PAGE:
Todd Bashore, pictured in front of MakeMusic’s offices in Eden Prairie, MN. Photo by Scott Yoho
Todd Bashore is an NYC-based saxophonist and a long-time Finale user. Todd and I first crossed paths years ago when I managed Finale Quality Assurance and Todd was a Finale Beta tester. When Todd came through town this summer with the Max Weinberg Big Band we finally got to meet in person. As I learned more about Todd’s high-profile career, I quickly invited him to appear in our blog.
Scott Yoho: Let’s start with your history of Finale. Did you first use Finale as an undergrad at Duke?
Todd Bashore: I studied with Paul Jeffrey at Duke, a fantastic saxophonist and composer/arranger. He was Thelonious Monk’s last tenor player and he did a lot of writing for Charles Mingus in the 1970s, but he also had his years of scuffling in NYC before he got some breaks. To help support his family during that period he also worked as a hand copyist. He thought it was important for me to learn hand copying so when I moved to NYC, I would have a music-related skill to help earn a living while I tried to get gigs.
At that time Finale and Encore were the main two competing programs and while I fiddled around with school copies of both of them, I was still faster with my pen. When I moved to NYC and began studying with Jimmy Heath I was surprised to see that he was using Finale. Here I was in my early 20s messing around with a Pelican Graphos with Z1 nibs and 69-year-old Mr. Heath was doing his writing on the computer. I decided I’d better learn Finale.
SY: How did you get involved with using Finale professionally?
TB: After I received my Master’s degree, I worked briefly in the rental library at Boosey and Hawkes. They were using SCORE almost entirely at the time and their output was fantastic. Finale’s defaults were much different at that time (mid-late 1990s) so I would take a page of something they had done and would tweak my Finale settings until I could get comparable output.
I met some other NYC engravers such as Randa Kirshbaum (now a senior editor at Boosey) and started doing some work for Jazz at Lincoln Center. I was librarian for J@LC for a couple of years and kept doing the engraving for the Ellington transcriptions that they published for the next decade or so. I began doing freelance Finale work and have since worked for Slide Hampton, John Lewis, Jimmy Heath, Frank Foster, Manny Albam, Jim McNeely, Don Sebesky, David Berger, Arturo O’Farrill, and Pulitzer Prize winners Wynton Marsalis and Gunther Schuller among many others.
SY: Speaking of well-known names, in 2009 you arranged all of the music for the CTI All-Star Band which was premiered at the Montreux Jazz Festival. Can you remind me who was in the line-up?
TB: Airto, Randy Brecker, Mark Egan, Bill Evans, Niels Lan Doky, Hubert Laws, Russell Malone, Flora Purim, Jeff “Tain” Watts, with Jamie Cullum, John McLaughlin, and George Duke sitting in.
SY: Wow. How did that gig come about? Did you perform with the group?
TB: I had been introduced to legendary producer Creed Taylor (the CT in CTI) by Paul Jeffrey. We had kept in touch and Creed would occasionally come to some of my gigs. A couple of months before the Montreux gig Creed’s usual arranger, Don Sebesky, was way too busy to write anything for it. I had gotten a nice review in the New York Times for an arrangement I wrote for a Jobim concert by Slide Hampton’s band, so Creed gave me a shot. He liked the first couple of things I wrote so I got the gig.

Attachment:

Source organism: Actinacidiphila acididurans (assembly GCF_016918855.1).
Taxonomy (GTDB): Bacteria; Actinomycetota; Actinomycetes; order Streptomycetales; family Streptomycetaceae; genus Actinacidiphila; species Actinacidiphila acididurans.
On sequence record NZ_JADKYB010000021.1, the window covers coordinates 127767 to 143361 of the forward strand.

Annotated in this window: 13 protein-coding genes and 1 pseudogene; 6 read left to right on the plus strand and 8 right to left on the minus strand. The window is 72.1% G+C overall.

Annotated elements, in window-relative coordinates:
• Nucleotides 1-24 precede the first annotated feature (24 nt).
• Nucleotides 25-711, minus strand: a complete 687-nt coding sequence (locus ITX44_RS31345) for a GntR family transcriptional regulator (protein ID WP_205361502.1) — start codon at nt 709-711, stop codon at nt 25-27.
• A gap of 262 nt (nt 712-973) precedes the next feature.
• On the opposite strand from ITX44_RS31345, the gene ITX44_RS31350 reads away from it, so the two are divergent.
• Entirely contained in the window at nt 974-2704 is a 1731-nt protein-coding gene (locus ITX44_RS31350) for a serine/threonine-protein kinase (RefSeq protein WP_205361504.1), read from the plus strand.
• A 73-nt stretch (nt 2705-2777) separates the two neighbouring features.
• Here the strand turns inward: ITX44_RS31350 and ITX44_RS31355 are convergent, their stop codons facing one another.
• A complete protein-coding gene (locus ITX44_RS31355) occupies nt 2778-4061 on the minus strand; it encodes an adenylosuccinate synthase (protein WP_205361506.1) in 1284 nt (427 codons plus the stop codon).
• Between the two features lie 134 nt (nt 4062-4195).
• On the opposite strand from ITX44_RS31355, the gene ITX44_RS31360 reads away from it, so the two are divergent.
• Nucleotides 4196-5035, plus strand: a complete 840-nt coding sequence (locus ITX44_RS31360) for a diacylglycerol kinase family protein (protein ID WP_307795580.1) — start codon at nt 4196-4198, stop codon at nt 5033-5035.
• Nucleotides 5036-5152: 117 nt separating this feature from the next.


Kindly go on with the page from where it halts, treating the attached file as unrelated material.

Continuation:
Since there was literally no rehearsal time for this performance and we would be playing all new charts, Creed said I would have to travel to Montreux to rehearse the band. Well, if I was going anyway I might as well write myself a part! I actually have a solo on the first track on the DVD, Mr. Clean. Supposedly it’s ready for release in Japan and Creed is still lining up the U.S. distribution.
SY: You’re playing Minneapolis again this October with the Max Weinberg Big Band. Most of our readers probably recognize Max as Bruce Springsteen’s drummer and as the bandleader for the Conan O’Brien show, but his current project is a big band. What kind of charts are you playing?
TB: For the most part we’re playing classic Count Basie and Buddy Rich arrangements. We do have a few surprise arrangements by that “other band” Max plays with too.
SY: In addition to playing sax with the group, you’re also doing copying work for the band? On the road?
TB: I haven’t had to do much copying for Max’s band on the road but I had a pretty intense month before we started. David Berger transcribed around 26 big band charts in a little over a month and I tried to keep pace with him on the copying. Whew, that was a rough month! I think I just left my espresso machine on 24/7. David has amazing ears and did a fantastic job on the transcriptions so that’s the bulk of the material we’re playing right now with Max’s band.
SY: Are the other guys in the band Finale users too? Do they bug you for tips?
TB: Yeah, a lot of them use Finale as well and we’ve had a bunch of Q&A sessions on the bus.
In part two of our feature on Todd Bashore, we’ll bug him for Finale tips too!